Thank you for your email regarding the decision not to allow Mr. Nigel Jenkins to be buried at Pennard Burial Ground. Whilst we understand that many people may find this decision upsetting or perplexing, please be assured that this decision was taken in line with a long standing policy. Pennard Community Council understand and respect the tremendous and unique contribution that Nigel Jenkins has made to our nation. For a Welsh poet to have such an impact on the world stage as to be recognised by scholars and institutions around the world is truly remarkable and we, of course, take great pride in this. That said, there is a policy in place which was set out in order to ensure that Pennard Burial Ground remains open and available to residents for as long as possible. The policy, on this basis, was set many years ago that only those resident within the ward be eligible. The Council has a duty to treat every case impartially and to see that everybody is equal in death. There have been many exceptions sought and declined over the years and these families would unfortunately have been just as disappointed. We would also like to point out that, in addition to the standard response, every democratic avenue to make an exception was explored. Unfortunately, in this instance, it was the settled will of the majority of councillors that no exemptions be made to policy on the grounds of consistency. Pennard Community Council would like to offer our sincere apologies for any hurt and anguish that has been caused by this policy and would like you to understand that no decision has been made on any personal basis, only on the facts surrounding whether or not Nigel Jenkins qualified. For your information, we have received news that Mr. Nigel Jenkins is to be buried within the family grave at the Churchyard at St. Mary's, Pennard following his funeral.

Yours sincerely Pennard Community Council

Even support from the former Archbishop of Canterbury, Dr Rowan Williams has left the council unmoved and Nigel's burial will now take place on Monday 10th February, followed by internment in his father's grave in the Church graveyard - this plot had been reserved for Nigel's grieving mother. This decision has been incredibly difficult for the family - as his self-designed gravestone cannot be accommodated within the already overcrowded churchyard - doubling the pain of a seemingly impossible compromise.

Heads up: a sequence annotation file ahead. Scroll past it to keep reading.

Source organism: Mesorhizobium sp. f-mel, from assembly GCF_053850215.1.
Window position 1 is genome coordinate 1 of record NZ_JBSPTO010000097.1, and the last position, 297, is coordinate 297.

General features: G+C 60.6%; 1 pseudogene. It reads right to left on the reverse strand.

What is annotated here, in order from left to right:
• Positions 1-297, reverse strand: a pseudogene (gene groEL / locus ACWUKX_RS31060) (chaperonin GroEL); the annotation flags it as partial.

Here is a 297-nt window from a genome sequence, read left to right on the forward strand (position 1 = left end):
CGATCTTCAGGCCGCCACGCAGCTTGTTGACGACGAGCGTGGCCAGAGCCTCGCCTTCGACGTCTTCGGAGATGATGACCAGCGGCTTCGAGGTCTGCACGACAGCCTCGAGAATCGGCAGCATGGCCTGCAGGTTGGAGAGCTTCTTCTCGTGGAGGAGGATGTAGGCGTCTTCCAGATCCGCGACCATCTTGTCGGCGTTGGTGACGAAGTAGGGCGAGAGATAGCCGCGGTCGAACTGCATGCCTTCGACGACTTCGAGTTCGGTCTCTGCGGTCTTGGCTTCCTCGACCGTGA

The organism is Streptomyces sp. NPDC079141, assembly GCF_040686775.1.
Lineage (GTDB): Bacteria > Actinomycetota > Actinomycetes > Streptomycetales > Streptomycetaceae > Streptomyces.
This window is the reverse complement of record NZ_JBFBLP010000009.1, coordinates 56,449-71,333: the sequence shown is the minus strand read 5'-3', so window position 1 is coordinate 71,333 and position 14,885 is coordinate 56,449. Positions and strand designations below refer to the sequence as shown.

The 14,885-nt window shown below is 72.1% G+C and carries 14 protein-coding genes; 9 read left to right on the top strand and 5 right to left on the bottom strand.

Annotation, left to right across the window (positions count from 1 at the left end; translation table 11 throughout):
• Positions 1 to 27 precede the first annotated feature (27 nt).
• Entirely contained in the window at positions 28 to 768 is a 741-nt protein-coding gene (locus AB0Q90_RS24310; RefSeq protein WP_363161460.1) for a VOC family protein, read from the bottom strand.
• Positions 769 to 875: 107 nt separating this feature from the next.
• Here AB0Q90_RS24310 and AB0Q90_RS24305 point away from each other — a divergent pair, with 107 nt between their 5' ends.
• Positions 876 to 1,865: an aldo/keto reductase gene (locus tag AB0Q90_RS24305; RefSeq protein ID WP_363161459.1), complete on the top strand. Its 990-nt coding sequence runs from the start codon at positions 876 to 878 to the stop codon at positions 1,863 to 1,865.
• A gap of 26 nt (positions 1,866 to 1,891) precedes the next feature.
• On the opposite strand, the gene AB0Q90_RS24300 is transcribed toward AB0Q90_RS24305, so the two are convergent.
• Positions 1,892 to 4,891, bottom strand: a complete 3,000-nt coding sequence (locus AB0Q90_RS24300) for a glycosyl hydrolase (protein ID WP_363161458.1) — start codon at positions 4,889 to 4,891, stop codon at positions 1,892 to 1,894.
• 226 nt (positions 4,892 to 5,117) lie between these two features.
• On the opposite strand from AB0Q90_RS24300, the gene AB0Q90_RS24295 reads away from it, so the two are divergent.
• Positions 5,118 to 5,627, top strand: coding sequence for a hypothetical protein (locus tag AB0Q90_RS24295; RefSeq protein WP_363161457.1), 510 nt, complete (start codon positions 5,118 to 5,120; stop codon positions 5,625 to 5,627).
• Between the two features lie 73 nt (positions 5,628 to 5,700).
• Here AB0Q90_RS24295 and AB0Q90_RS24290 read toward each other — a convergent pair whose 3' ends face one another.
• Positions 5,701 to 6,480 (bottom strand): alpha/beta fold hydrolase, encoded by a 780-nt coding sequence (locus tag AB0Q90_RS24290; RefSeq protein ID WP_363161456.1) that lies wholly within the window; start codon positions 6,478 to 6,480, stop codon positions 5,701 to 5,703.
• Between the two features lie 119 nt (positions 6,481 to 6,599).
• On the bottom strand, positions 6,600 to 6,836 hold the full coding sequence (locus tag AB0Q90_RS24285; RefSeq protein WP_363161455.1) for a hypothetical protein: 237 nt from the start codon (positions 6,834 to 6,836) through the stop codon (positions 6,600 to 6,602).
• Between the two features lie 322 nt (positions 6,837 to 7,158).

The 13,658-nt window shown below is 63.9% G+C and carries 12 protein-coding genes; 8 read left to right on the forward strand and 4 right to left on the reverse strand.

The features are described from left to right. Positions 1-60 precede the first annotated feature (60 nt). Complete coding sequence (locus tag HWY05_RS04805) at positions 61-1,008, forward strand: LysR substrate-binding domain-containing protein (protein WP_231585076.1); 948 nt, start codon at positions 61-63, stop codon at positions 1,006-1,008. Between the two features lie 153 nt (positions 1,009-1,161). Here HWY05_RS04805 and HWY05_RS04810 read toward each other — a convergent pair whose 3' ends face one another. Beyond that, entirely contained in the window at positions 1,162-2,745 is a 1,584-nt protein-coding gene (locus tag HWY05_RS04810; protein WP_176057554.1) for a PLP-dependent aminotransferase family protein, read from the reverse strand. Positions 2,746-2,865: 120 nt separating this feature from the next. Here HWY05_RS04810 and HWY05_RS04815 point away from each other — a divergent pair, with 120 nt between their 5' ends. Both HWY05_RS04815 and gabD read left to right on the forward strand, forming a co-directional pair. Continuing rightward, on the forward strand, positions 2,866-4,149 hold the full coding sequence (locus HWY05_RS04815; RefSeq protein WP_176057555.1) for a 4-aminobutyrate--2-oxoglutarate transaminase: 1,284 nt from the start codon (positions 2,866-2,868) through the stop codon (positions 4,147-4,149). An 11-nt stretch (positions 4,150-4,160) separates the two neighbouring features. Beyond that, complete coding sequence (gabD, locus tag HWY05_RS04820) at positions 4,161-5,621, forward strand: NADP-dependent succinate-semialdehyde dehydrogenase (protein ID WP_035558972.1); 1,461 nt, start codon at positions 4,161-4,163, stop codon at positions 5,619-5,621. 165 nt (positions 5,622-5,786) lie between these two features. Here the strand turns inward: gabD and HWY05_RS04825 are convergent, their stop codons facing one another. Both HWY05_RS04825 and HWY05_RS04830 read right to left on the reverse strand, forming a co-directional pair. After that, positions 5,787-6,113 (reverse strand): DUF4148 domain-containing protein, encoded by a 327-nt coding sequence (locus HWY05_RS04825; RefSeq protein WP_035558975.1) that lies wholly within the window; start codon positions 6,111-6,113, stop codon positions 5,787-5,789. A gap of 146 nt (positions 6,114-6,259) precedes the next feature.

The tragedy here really lies in the bureaucracy that has surrounded this decision and the loss to Pennard to offer a fitting memorial to a man who had spent his life creating a psycho-geographic legacy, not only of this corner of Wales, but the breadth and depth of the land, and its history through his work. This was Pennard Community Council's opportunity to provide a pilgrimage for poets and poetry lovers alike, to pay their respects to this man and his life's work in the surroundings of his childhood. One is reminded of the pilgrimage so many of us have made to Dylan Thomas' Laugharne.

Francesca Rhydderch, who worked with Nigel as editor on two of his books, said that she was deeply saddened by the situation, and whilst mourning the loss of Nigel she, along with many others who knew him, has made numerous phone calls to those who may be able to overturn such a devastating decision, but as the date of the burial draws ever closer, the chances of such a favourable outcome grow slimmer. His friend Peter Finch has also campaigned vigorously to honour Nigel's memory - his moving tribute explains the depth of the loss. Gower MP Martin Caton and Welsh Government Economics Minister Edwina Hart have also added their voices to the protest, in addition to an open letter to Pennard Community Council from the Director of the Institute of Welsh Affairs, Lee Walters,but with the limited time left before Monday's burial, this pressure may may all be in vain.

It is his family's wish that this bureaucratic, unsympathetic and seemingly unnecessary decision to deny Nigel his dying request be made public - it is perhaps fitting that one great poet's words reflect their wishes in these tragic circumstances.

Do not go gentle into that good night,

Old age should burn and rave at close of day;

Rage, rage against the dying of the light.

Dylan Thomas